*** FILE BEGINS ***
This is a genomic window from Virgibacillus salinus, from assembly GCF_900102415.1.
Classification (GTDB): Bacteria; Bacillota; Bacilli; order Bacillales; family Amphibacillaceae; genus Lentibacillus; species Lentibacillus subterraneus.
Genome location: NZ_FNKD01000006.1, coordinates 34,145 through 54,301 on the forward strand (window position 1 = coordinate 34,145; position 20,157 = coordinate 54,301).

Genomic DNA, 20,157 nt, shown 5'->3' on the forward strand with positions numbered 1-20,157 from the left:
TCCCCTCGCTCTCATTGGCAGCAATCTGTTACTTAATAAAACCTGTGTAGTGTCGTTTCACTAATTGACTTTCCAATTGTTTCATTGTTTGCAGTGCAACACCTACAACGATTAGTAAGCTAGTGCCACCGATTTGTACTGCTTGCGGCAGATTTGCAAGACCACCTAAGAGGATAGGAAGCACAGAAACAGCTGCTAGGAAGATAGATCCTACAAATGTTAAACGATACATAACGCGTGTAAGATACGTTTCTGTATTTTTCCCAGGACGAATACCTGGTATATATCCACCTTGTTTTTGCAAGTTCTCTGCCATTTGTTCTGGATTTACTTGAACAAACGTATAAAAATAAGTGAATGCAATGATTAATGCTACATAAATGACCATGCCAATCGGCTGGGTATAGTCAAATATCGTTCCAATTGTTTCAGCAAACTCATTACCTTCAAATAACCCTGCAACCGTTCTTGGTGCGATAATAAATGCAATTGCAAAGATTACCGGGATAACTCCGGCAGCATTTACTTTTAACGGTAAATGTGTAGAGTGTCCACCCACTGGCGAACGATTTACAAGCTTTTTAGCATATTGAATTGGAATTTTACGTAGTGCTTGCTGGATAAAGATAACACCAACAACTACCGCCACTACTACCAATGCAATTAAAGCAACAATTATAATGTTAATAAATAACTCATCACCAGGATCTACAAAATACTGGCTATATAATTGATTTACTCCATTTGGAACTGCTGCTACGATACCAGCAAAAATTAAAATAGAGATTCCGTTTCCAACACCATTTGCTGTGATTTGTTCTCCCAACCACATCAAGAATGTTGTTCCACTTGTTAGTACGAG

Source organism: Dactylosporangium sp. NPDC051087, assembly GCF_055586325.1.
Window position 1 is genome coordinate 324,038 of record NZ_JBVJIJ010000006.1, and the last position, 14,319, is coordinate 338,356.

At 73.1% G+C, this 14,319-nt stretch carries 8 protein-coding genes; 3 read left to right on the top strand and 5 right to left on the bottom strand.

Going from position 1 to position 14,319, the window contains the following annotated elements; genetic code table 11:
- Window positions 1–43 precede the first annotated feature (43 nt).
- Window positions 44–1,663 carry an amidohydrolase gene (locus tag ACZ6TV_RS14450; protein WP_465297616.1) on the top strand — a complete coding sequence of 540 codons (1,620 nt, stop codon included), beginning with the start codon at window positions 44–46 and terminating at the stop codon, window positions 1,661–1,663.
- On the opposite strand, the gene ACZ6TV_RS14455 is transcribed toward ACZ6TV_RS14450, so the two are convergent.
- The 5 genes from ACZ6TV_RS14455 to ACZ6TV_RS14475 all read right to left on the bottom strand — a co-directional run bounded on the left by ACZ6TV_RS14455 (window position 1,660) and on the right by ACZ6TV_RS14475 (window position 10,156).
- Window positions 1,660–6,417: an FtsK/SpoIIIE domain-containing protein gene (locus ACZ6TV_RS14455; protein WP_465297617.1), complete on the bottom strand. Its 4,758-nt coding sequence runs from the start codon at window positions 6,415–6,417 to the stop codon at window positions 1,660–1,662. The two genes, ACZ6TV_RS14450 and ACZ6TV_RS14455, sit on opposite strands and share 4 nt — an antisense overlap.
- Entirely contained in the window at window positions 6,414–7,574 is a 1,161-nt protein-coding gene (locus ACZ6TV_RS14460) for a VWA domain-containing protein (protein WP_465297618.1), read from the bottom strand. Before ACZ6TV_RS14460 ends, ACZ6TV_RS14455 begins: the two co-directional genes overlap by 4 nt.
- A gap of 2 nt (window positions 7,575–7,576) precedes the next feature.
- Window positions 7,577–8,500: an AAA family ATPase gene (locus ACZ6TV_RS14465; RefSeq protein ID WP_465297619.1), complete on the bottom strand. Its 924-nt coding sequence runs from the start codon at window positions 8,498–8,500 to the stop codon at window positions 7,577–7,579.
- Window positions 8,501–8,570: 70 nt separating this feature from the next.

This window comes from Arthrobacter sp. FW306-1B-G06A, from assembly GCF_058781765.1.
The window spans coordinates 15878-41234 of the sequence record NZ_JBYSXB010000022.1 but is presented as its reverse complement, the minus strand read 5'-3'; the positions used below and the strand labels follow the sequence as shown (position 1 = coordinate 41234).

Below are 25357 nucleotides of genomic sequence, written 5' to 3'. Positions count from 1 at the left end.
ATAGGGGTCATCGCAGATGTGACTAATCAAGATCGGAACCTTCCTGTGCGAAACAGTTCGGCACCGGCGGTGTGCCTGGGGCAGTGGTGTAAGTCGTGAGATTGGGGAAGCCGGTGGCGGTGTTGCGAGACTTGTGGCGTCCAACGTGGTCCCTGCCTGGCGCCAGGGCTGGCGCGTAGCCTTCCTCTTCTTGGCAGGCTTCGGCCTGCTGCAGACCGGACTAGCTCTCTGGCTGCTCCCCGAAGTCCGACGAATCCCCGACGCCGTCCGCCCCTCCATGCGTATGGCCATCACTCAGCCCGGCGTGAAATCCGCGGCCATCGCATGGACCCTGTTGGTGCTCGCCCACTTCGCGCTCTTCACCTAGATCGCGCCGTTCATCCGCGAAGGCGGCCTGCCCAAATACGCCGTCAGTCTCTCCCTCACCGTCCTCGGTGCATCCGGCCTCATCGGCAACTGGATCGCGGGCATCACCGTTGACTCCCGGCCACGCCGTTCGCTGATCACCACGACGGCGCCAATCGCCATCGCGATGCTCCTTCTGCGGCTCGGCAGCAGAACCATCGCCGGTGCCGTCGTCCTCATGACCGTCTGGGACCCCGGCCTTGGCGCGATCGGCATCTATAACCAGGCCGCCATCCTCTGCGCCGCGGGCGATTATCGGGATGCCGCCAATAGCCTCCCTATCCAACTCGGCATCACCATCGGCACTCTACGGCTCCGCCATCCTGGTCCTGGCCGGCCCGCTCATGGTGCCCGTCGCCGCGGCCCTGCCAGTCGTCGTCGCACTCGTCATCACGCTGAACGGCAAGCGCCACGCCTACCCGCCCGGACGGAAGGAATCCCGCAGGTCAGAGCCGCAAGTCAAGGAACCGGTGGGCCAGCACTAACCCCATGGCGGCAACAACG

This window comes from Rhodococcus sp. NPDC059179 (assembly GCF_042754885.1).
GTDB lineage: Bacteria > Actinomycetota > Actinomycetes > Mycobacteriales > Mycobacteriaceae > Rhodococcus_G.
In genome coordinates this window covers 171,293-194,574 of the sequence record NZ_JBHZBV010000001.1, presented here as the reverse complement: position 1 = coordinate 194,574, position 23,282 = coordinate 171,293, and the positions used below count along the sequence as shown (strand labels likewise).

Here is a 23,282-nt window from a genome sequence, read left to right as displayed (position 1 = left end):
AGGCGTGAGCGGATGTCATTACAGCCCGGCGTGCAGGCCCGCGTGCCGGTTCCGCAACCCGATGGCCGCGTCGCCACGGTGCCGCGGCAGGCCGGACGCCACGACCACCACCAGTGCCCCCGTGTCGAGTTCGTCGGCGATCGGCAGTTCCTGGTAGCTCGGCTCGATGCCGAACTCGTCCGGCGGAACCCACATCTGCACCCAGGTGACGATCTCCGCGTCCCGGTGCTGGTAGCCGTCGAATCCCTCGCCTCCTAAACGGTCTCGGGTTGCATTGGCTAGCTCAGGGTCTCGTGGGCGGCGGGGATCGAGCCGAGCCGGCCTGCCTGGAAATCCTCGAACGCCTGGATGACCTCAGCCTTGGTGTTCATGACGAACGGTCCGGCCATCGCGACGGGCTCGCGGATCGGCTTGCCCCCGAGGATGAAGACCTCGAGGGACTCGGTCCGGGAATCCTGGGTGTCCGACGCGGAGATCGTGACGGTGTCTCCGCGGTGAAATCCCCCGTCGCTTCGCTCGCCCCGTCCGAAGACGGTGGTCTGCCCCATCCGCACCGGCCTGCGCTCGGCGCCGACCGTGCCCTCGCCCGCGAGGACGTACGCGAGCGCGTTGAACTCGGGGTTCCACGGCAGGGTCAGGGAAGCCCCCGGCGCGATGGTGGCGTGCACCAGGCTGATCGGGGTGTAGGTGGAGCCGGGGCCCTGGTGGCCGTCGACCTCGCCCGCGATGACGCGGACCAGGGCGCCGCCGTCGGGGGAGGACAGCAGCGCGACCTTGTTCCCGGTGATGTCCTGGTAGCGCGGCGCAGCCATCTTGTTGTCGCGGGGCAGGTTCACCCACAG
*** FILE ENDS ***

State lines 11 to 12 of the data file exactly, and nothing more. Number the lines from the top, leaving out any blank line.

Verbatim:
- Window positions 44–1,663 carry an amidohydrolase gene (locus tag ACZ6TV_RS14450; protein WP_465297616.1) on the top strand — a complete coding sequence of 540 codons (1,620 nt, stop codon included), beginning with the start codon at window positions 44–46 and terminating at the stop codon, window positions 1,661–1,663.
- On the opposite strand, the gene ACZ6TV_RS14455 is transcribed toward ACZ6TV_RS14450, so the two are convergent.